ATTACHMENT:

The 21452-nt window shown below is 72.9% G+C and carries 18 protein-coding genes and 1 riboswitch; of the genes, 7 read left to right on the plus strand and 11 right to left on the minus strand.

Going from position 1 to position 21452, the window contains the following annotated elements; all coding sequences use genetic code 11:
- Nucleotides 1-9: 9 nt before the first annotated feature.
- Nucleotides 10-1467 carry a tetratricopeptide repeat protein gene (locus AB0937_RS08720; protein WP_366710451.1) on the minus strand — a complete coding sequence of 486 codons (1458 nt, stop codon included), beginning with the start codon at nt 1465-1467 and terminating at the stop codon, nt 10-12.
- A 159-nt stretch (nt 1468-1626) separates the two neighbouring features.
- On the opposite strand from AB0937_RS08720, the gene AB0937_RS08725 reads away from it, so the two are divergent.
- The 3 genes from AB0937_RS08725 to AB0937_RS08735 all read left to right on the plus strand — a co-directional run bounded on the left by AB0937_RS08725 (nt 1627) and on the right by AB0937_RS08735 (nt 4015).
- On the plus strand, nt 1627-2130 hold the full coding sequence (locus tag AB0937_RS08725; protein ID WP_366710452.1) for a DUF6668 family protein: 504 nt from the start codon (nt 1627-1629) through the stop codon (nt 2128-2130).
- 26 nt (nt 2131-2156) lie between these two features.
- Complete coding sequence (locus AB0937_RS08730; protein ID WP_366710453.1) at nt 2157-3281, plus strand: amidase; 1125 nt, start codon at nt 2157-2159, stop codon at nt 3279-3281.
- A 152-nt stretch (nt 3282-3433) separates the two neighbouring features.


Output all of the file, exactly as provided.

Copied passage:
The 21452-nt window shown below is 72.9% G+C and carries 18 protein-coding genes and 1 riboswitch; of the genes, 7 read left to right on the plus strand and 11 right to left on the minus strand.

Going from position 1 to position 21452, the window contains the following annotated elements; all coding sequences use genetic code 11:
- Nucleotides 1-9: 9 nt before the first annotated feature.
- Nucleotides 10-1467 carry a tetratricopeptide repeat protein gene (locus AB0937_RS08720; protein WP_366710451.1) on the minus strand — a complete coding sequence of 486 codons (1458 nt, stop codon included), beginning with the start codon at nt 1465-1467 and terminating at the stop codon, nt 10-12.
- A 159-nt stretch (nt 1468-1626) separates the two neighbouring features.
- On the opposite strand from AB0937_RS08720, the gene AB0937_RS08725 reads away from it, so the two are divergent.
- The 3 genes from AB0937_RS08725 to AB0937_RS08735 all read left to right on the plus strand — a co-directional run bounded on the left by AB0937_RS08725 (nt 1627) and on the right by AB0937_RS08735 (nt 4015).
- On the plus strand, nt 1627-2130 hold the full coding sequence (locus tag AB0937_RS08725; protein ID WP_366710452.1) for a DUF6668 family protein: 504 nt from the start codon (nt 1627-1629) through the stop codon (nt 2128-2130).
- 26 nt (nt 2131-2156) lie between these two features.
- Complete coding sequence (locus AB0937_RS08730; protein ID WP_366710453.1) at nt 2157-3281, plus strand: amidase; 1125 nt, start codon at nt 2157-2159, stop codon at nt 3279-3281.
- A 152-nt stretch (nt 3282-3433) separates the two neighbouring features.